Analysis of physiological functions of different human serum albumin pharmaceutical preparations

M Di Giambattista, L Mascio, T Branckaert, R Laub
2007 Critical Care  
Hydrogen sulfide is produced endogenously by a variety of enzymes involved in cysteine metabolism. Clinical data indicate that endogenous levels of hydrogen sulfide are diminished in various forms of cardiovascular diseases. The aim of the current study was to investigate the effects of hydrogen sulfide supplementation on cardiac function during reperfusion in a clinically relevant experimental model of cardiopulmonary bypass. Twelve anesthetized dogs underwent hypothermic cardiopulmonary
more » ... . After 60 minutes of hypothermic cardiac arrest, reperfusion was started after application of either saline vehicle (control, n = 6), or the sodium sulfide infusion (1 mg/kg/hour, n = 6). Biventricular hemodynamic variables were measured by combined pressure-volume-conductance catheters. Coronary and pulmonary blood flow, vasodilator responses to acetylcholine and sodiumnitroprusside and pulmonary function were also determined. Administration of sodium sulfide led to a significantly better recovery of left and right ventricular systolic function (P < 0.05) after 60 minutes of reperfusion. Coronary blood flow was also significantly higher in the sodium sulfide-treated group (P < 0.05). Sodium sulfide treatment improved coronary blood flow, and preserved the acetylcholine-induced increases in coronary and pulmonary blood (P < 0.05). Myocardial ATP levels were markedly improved in the sulfide-treated group. Thus, supplementation of sulfide improves the recovery of myocardial and endothelial function and energetic status after hypothermic cardiac arrest during cardiopulmonary bypass. These beneficial effects occurred without any detectable adverse hemodynamic or cardiovascular effects of sulfide at the dose used in the current study. The aim of the current study was to test potential cytoprotective and anti-inflammatory effects of the novel biological mediator hydrogen sulfide in murine models. Murine J774 macrophages were grown in culture and exposed to cytotoxic concentrations of nitrosoglutathione, or peroxynitrite (a reactive species formed from the reaction of nitric oxide and superoxide). Pretreatment of the cells with sodium sulfide (60-300 µM) reduced the loss of cell viability elicited by the nitric oxide donor compound (3 mM) or by peroxynitrite (3 mM), as measured by the MTT method. Sodium sulfide did not affect cell viability in the concentration range tested. In mice subjected to bacterial lipopolysaccharide (LPS, 5 mg/kg i.p.), treatment of the animals with sodium sulfide (0.2 mg/kg/hour for 4 hours, administered in Alzet minipumps) reduced the LPSinduced increase in plasma IL-1β and TNFα levels. These responses were attenuated when animals were pretreated with the heme oxygenase inhibitor tin-protoporphyrin IX (6 mg/kg). The current results point to the cytoprotective and anti-inflammatory effects of hydrogen sulfide, in cells exposed to nitrosative stress, and in animals subjected to endotoxemia. P3 Epithelial cell apoptosis is similar but hypoxic-inducible factor expression is weaker in acute acalculous cholecystitis than in calculous cholecystitis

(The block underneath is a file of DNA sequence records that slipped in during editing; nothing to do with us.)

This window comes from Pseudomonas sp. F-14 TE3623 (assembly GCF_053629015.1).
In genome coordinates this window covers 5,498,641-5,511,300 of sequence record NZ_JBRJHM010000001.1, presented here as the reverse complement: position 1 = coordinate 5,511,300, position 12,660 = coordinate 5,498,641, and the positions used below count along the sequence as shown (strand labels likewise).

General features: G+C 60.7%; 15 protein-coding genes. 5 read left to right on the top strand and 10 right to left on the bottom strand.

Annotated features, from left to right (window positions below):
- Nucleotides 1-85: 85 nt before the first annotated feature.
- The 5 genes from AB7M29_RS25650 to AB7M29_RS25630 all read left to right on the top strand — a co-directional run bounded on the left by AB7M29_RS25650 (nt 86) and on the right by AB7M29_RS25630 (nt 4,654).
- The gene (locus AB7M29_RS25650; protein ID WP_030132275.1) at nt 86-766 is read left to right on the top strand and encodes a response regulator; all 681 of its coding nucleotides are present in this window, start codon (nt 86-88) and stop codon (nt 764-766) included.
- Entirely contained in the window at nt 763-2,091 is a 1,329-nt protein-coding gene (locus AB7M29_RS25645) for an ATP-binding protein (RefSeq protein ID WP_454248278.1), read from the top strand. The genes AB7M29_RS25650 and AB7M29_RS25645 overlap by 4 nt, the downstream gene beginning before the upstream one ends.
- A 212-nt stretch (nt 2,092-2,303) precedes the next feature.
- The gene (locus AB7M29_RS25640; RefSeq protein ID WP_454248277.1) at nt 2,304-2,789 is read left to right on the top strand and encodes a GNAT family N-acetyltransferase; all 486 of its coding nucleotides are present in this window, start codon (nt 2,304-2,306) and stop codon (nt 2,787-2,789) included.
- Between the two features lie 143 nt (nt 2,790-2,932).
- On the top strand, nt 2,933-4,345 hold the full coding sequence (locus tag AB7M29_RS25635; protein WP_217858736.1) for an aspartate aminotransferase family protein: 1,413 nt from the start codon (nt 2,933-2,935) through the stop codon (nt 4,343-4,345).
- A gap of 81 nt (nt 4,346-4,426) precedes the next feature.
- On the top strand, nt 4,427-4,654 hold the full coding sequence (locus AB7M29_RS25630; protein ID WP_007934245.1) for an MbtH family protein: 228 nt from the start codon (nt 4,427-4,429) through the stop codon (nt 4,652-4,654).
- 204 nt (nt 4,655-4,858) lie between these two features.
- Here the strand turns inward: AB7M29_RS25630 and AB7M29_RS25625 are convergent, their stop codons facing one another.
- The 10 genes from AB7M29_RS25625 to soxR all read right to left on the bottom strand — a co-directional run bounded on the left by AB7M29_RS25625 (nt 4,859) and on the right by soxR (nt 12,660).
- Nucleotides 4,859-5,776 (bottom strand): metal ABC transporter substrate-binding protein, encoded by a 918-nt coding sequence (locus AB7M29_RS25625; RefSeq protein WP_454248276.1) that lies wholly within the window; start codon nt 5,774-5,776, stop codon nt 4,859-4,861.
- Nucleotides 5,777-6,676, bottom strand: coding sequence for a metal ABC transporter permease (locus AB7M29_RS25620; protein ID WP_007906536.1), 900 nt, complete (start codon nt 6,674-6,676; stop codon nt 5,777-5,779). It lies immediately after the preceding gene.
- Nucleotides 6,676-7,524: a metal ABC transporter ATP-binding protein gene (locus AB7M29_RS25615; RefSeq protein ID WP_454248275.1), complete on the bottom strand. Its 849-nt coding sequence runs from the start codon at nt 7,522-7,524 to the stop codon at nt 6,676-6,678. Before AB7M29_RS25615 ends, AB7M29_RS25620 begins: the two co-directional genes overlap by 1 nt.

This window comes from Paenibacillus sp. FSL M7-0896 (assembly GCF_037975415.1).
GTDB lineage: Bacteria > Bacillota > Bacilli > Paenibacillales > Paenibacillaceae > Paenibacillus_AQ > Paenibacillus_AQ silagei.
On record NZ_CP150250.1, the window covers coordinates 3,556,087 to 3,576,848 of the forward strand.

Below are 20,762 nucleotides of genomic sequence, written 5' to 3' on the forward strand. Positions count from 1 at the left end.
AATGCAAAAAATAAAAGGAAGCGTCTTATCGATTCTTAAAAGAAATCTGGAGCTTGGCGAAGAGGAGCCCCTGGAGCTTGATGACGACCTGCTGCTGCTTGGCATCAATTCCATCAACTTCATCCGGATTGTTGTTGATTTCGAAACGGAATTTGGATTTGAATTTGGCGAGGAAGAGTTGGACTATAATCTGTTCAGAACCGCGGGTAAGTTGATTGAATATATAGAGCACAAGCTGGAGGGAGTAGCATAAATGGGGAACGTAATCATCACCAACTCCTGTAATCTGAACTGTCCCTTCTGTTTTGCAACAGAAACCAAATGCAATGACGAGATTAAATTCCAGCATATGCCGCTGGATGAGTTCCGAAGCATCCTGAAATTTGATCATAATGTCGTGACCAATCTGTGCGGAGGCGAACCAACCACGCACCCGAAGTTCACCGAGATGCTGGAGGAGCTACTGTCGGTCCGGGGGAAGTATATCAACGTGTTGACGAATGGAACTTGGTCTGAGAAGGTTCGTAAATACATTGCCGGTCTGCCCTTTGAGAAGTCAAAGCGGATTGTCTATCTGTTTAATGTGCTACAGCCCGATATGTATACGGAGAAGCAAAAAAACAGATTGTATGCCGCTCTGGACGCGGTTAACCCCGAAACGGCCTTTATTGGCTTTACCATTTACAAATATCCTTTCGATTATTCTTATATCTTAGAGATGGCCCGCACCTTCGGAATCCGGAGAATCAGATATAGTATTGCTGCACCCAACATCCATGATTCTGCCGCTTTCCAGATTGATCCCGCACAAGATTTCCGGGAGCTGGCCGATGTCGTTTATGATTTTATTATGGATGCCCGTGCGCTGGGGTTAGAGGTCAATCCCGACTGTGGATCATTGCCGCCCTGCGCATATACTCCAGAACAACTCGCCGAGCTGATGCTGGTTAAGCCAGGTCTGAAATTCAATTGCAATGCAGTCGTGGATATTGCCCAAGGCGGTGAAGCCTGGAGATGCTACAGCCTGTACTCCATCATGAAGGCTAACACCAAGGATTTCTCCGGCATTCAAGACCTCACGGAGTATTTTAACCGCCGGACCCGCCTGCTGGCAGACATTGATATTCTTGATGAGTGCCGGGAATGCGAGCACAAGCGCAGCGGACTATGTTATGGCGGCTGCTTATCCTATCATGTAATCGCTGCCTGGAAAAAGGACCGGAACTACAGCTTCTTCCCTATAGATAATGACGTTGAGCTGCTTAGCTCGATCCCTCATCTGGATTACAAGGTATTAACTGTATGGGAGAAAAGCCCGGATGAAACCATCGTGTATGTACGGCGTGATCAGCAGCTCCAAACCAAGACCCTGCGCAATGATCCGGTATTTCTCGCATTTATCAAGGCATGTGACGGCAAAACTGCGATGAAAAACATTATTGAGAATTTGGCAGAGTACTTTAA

doi:10.1186/cc5473 fatcat:lo5ka6pjsrdq7eqyweouqu3wea